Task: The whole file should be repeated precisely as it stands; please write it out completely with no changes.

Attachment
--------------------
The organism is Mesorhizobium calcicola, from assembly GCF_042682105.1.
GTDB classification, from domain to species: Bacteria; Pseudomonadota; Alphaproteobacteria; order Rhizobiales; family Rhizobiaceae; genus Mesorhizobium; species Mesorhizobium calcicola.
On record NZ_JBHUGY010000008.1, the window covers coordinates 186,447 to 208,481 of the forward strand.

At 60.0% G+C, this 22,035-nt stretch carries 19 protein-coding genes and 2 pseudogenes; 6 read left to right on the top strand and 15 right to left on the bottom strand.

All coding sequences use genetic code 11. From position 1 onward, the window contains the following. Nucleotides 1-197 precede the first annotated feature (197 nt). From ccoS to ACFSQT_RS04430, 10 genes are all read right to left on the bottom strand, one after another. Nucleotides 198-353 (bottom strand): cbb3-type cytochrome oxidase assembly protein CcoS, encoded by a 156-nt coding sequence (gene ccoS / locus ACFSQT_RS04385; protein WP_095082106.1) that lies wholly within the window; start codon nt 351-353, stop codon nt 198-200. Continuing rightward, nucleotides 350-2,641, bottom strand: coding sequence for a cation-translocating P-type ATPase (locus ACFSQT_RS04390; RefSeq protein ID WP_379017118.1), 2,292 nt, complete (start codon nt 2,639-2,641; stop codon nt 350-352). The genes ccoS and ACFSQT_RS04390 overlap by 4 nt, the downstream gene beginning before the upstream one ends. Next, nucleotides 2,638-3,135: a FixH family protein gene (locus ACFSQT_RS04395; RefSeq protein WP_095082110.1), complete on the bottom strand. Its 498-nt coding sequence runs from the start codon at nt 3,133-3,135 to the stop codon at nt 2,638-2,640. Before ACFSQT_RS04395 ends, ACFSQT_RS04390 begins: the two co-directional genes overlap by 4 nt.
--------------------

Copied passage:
The organism is Mesorhizobium calcicola, from assembly GCF_042682105.1.
GTDB classification, from domain to species: Bacteria; Pseudomonadota; Alphaproteobacteria; order Rhizobiales; family Rhizobiaceae; genus Mesorhizobium; species Mesorhizobium calcicola.
On record NZ_JBHUGY010000008.1, the window covers coordinates 186,447 to 208,481 of the forward strand.

At 60.0% G+C, this 22,035-nt stretch carries 19 protein-coding genes and 2 pseudogenes; 6 read left to right on the top strand and 15 right to left on the bottom strand.

All coding sequences use genetic code 11. From position 1 onward, the window contains the following. Nucleotides 1-197 precede the first annotated feature (197 nt). From ccoS to ACFSQT_RS04430, 10 genes are all read right to left on the bottom strand, one after another. Nucleotides 198-353 (bottom strand): cbb3-type cytochrome oxidase assembly protein CcoS, encoded by a 156-nt coding sequence (gene ccoS / locus ACFSQT_RS04385; protein WP_095082106.1) that lies wholly within the window; start codon nt 351-353, stop codon nt 198-200. Continuing rightward, nucleotides 350-2,641, bottom strand: coding sequence for a cation-translocating P-type ATPase (locus ACFSQT_RS04390; RefSeq protein ID WP_379017118.1), 2,292 nt, complete (start codon nt 2,639-2,641; stop codon nt 350-352). The genes ccoS and ACFSQT_RS04390 overlap by 4 nt, the downstream gene beginning before the upstream one ends. Next, nucleotides 2,638-3,135: a FixH family protein gene (locus ACFSQT_RS04395; RefSeq protein WP_095082110.1), complete on the bottom strand. Its 498-nt coding sequence runs from the start codon at nt 3,133-3,135 to the stop codon at nt 2,638-2,640. Before ACFSQT_RS04395 ends, ACFSQT_RS04390 begins: the two co-directional genes overlap by 4 nt.